Twitter Needs More Than a Hate Slider

By Sascha Segan Features PCmag

As I predicted a few months ago, Twitter has been given a new lease on life by becoming our new form of official state media. Every American who wants to be up-to-date needs to watch Twitter right now, because that's where the President expresses his unfiltered thoughts and where many people first respond to him.

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But watching Twitter doesn't mean participating in Twitter, and that's where Twitter gets in trouble. The platform has become known for widespread, nasty harassment that's as vomitously toxic as possible while still staying barely on the right side of stalking laws.

The Trump effect also doesn't seem to be making Twitter any money, as it charted out another unprofitable quarter in this morning's financial results. Twitter may be a necessary part of the national conversation, but it seems to be a distasteful and controversial one where advertisers don't want to plunk down their dollars.

The company tweaked its harassment-muting tools again this week, offering a new "safe search" feature and burying replies from low-reputation throwaway accounts.

Twitter's limp-rag approach to muting harassment shows that it still doesn't really care beyond lip service. Even if Twitter wanted to stay the "free speech wing of the free speech party" and ban no one, it could go a lot further to make its users feel welcome.

For instance: how about a hate slider? Keep it at one if you only want a positive experience. Level two could let in some polite but vigorous disagreements. Ratchet up to three for the occasional slur. Tick it to four for text-only insults. Push it to five if you want to be assaulted by hate memes. Go all the way to six to bask in the death threats.

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That's not what we're getting, though. We're getting perpetually slightly overthought, easily defeatable muting tools, followed by misery and outrage, followed by more easily defeatable muting tools. It's like Twitter is an elementary schooler whining through her fraction problems: she knows she has to do them, but she's going to do the minimum possible, and she's going to make it painful for you to make her do them.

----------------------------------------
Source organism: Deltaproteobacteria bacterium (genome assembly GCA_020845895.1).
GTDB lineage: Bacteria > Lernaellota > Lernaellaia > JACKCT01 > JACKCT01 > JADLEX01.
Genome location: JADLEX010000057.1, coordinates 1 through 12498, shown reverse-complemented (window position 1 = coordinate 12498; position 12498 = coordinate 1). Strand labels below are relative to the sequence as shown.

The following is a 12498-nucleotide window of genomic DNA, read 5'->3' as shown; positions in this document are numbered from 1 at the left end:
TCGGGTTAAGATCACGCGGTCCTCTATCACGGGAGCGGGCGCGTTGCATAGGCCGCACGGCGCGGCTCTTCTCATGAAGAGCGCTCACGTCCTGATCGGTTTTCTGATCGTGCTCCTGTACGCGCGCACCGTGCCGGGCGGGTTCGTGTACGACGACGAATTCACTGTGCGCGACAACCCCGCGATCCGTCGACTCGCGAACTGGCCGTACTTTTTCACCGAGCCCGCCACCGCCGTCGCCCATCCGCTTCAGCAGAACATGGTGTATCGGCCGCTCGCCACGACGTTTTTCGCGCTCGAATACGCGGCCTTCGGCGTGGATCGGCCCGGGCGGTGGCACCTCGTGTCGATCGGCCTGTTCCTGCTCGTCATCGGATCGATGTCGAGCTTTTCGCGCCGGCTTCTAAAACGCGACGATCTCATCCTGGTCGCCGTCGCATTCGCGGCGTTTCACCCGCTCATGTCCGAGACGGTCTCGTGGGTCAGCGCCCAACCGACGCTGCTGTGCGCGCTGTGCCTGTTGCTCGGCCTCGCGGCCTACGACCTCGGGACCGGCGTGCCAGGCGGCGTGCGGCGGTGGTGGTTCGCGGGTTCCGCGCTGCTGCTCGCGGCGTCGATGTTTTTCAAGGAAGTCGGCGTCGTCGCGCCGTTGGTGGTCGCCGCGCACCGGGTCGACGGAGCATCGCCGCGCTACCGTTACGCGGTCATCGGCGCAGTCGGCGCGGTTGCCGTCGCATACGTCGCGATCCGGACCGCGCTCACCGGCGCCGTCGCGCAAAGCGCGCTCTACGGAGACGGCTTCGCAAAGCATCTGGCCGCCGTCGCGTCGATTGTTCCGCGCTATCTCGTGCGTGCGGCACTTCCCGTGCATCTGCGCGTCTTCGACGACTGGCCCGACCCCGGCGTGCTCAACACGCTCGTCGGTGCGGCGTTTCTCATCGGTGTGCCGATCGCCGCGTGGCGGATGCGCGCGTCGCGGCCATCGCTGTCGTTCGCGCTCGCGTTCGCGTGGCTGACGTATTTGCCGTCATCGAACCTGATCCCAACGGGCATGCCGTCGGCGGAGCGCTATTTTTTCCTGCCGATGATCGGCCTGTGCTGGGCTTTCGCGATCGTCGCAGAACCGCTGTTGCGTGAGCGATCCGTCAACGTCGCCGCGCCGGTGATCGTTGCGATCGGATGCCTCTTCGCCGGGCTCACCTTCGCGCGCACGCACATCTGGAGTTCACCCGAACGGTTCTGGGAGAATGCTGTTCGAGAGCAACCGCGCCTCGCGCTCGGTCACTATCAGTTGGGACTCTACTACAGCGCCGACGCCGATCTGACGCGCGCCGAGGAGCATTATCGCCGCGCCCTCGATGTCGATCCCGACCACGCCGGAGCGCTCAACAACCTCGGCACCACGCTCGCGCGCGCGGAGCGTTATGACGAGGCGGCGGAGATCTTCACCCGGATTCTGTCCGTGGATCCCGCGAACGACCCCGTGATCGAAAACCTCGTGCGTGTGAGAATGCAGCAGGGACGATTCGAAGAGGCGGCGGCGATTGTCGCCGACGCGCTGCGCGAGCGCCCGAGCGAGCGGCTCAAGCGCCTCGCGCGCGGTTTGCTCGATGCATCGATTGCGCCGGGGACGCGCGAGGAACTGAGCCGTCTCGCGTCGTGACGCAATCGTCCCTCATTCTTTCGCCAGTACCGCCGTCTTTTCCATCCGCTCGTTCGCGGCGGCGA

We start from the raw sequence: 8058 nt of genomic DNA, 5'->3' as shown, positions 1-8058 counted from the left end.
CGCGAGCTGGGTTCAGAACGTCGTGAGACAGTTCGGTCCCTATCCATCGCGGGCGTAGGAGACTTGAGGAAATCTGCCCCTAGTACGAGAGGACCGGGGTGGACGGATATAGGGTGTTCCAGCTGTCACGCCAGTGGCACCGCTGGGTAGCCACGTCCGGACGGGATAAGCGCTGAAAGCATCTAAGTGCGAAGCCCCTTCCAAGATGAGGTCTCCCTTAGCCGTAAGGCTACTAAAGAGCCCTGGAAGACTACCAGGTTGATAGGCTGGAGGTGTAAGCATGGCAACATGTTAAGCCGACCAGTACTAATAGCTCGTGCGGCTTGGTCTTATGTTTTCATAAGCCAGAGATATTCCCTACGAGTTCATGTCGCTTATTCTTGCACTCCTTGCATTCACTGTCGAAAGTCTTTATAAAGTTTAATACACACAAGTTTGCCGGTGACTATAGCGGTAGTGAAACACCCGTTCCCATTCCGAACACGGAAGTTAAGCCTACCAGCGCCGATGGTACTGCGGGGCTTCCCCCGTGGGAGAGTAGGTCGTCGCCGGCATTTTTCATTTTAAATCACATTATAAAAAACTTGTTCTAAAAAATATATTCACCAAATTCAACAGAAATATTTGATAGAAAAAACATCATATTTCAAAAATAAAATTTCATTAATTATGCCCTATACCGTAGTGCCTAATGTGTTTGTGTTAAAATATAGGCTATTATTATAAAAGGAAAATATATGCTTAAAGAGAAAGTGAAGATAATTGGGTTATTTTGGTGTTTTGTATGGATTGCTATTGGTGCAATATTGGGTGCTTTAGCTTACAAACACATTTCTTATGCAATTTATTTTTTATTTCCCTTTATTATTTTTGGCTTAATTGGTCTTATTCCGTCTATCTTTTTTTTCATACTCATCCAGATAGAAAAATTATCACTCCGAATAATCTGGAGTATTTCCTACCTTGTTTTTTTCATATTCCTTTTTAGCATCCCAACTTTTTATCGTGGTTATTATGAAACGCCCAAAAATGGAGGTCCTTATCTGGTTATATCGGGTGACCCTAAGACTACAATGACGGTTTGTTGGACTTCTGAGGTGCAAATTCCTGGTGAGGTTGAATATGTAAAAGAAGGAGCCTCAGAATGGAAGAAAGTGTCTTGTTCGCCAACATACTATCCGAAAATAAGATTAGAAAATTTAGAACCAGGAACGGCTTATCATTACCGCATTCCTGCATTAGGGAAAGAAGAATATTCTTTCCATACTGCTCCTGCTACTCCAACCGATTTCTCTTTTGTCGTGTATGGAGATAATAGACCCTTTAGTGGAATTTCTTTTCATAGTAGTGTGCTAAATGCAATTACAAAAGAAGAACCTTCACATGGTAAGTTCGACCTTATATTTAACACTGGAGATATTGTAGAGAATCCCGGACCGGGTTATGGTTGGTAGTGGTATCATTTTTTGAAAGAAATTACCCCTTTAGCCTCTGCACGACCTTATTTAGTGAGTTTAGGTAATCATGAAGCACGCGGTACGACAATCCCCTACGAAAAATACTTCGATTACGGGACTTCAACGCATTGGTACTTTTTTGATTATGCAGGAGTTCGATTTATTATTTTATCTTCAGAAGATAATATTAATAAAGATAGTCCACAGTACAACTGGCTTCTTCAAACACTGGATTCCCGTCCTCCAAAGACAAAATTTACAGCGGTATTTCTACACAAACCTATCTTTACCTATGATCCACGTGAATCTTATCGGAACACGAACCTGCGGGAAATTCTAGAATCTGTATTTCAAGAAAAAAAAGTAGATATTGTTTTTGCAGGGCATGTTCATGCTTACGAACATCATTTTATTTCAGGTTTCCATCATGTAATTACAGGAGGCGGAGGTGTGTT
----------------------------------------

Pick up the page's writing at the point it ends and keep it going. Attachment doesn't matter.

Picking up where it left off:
That Still Isn't Getting Rid of the Nazis

Here's the thing, though. I don't really want a hate slider.

When I said Twitter needed a "comprehensive plan to get rid of the Nazis," I didn't mean a comprehensive plan to mute the Nazis.

Some behaviors should simply be unacceptable in any social context. If someone at my office went around posting photos of their co-workers being gassed by Nazis and chortling, I'm pretty sure that person would be fired.

If I was at a party and someone hollered, "I WANT TO RAPE ALL THE WOMEN!" or took a dump on the dance floor, I'm pretty sure they'd be escorted out, even if they didn't specifically threaten an individual.

This has positive effects beyond making the party better. It makes the perpetrators scatter, deprives them of an audience, and may even cause them to feel shame.

When I proposed that Twitter get rid of Nazis, I ended up getting a bunch of disingenuous replies about "well, who do you define as Nazis? Doesn't that mean everyone? Isn't everyone you dislike a Nazi?" No. That's a straw man argument. I'm also pretty sure it'll pop up in the comments on this column. In general, if you're stuck advocating or defending rape, murder, or torture, you should probably check yourself morally.

Twitter's new tools supposedly include a better internal process for keeping banned users from popping up again. That's by far the best thing I heard about its changes. I suspect the number of toxic Nazis tossing around gas-chamber memes and racial slurs is actually pretty small, but they're ruining the whole party.

(Yes, I know that last year I said Twitter shouldn't have banned Milo Yiannopoulos, but read my argument there: the problem was that they were using him as a scapegoat and then not going any further.)

Twitter needs to start swinging the ban-hammer a lot more freely on harassers who try to intimidate other users. It needs to grow up and stop pretending it isn't the host for its own party. Until it starts throwing out the folks taking a dump on the dance floor, it's going to have trouble attracting decent people. Even if it gives you a clothespin to put on your nose for the smell.

This article originally appeared on PCMag.com.